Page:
The Netflix Marvel TV Experiment Is A Mixed Bag

Teetering on greatness.
Teetering on greatness. Netflix

Two years and five seasons in the making and at last Netflix’s The Defenders is here and ... it’s fine. Totally fine. The primary cast do a good job, including Finn Jones returning as Danny Rand, and especially Krysten Ritter’s Jessica Jones. The action sequences are bountiful and for the most part competently choreographed, and eight episodes is a perfect length for a series of this type. Even still, none of it manages to congeal in a way that justifies the hype.

It’s nice to see the four main players hanging out, kicking ass and busting each others balls (and lady balls) but it feels more obligatory than earned. We never really get a scene like the Thor, Iron Man, Captain America scene from The Avengers . It speaks to a larger problem with Marvel’s TV side of things. There isn’t that degree of quality control that is present with the cinematic universe. I wasn’t the biggest fan some of Daredevil season two, the better half of Luke Cage or the majority of Agents of S.H.I.E.L.D. but besides Iron Fist , nothing has been out and about horrible. (See you later this summer Inhumans ) it’s more that none of it ever feels as realized as it should.

Establishing these mini-sagas that tie into the larger world unfolding on the big screen is marketing brilliance, and when it works it really fucking works. Daredevil season one gave us the best villain of the MCU hands down in Vincent D’onofrio’s Kingpin, as well as proving the studio can handle grit better than anyone expected. Daredevil Season 2 on the other hand; alongside the definitive Frank Castle played by Jon Bernthal, we also got the complete bastardization of one of Frank Miller’s greatest creations (which is saying a lot, his mental state notwithstanding) in Elodie Young’s Elektra. That isn’t to say Young is at all at fault, she does a fine enough job with the schlock she’s given, it’s more to do with the hackneyed plot that revolves around her in Season 2 that encroaches on the infinitely more compelling Punisher stuff. The Hand is BORING. In general, the mixed bag that is Marvel’s television division has trouble discerning what makes for a good story arc. Agents of S.H.I.E.L.D, which is admittedly much better than it was, still leans heavily on references and the charisma of Clark Gregg to veil what is for the most part a show comprised of thin plots and thinner characters.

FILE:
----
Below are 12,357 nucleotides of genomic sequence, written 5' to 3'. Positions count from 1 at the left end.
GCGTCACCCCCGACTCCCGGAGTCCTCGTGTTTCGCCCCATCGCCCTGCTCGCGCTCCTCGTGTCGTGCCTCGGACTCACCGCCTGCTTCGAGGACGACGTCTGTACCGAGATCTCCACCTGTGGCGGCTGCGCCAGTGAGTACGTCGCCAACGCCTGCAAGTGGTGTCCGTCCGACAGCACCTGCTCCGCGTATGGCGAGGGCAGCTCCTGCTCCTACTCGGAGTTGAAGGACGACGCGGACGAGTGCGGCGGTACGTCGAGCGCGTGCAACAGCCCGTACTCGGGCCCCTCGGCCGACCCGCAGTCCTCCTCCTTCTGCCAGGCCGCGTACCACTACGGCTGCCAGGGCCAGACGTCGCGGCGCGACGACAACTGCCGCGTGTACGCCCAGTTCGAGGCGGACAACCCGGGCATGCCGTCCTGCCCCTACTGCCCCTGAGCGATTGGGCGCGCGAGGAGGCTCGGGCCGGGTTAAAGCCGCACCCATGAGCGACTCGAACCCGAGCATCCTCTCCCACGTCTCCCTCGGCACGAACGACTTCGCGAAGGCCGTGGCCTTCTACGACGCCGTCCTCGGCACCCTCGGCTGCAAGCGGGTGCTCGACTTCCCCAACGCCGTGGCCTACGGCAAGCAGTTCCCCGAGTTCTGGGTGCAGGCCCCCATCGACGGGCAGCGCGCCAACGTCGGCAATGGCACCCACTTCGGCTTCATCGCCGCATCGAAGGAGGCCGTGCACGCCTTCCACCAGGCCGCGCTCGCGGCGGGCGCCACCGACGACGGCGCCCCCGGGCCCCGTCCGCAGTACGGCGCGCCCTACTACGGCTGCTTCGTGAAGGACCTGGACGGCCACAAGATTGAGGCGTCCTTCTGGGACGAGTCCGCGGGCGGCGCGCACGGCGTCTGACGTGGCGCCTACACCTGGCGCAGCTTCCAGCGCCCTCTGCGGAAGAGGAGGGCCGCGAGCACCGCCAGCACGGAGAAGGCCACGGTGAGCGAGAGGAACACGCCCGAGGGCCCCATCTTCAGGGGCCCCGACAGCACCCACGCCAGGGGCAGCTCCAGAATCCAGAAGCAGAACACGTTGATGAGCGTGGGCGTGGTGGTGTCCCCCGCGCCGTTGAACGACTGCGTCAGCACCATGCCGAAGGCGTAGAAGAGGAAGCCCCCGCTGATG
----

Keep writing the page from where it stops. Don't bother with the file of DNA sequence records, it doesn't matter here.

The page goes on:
Iron Fist suffered a similar fate, though Agents of S.H.I.E.L.D, even at its worst, never achieved the ignominious lows of Danny Rand’s solo outing. Saying nothing of the flat, confused, wooden performance of Jones, and the cursory, boring action sequences, the decision to have the entirety of the season center around The Rand Corporation conspiracy was well … misguided to say the least. ABC hasn’t been able to quell concerns regarding the upcoming Inhumans series, after the less than stellar response to the trailer, though they have gone back and touched up some things in the most recent trailer, most noticeably Medusa’s awful CGI hair. Even still, the prognosis isn’t looking too good.

My reservations about Marvel’s TV programs only exists because of the high bar established by the Marvel Cinematic Universe. It’s like there’s this perpetually inconsistent momentum that seems to plague even their best tv shows. Always in the vicinity of greatness but never quite make the full swing through. Fortunately they come close more times than they don’t, I just feel like they can use the presence of a Keige to establish and maintain a more consistent and cohesive structure. Marvel needs to do more than just competently juggles stars and stories if it wants it’s TV ambitions to have the impact of it's nearly flawless theatrical ambitions.

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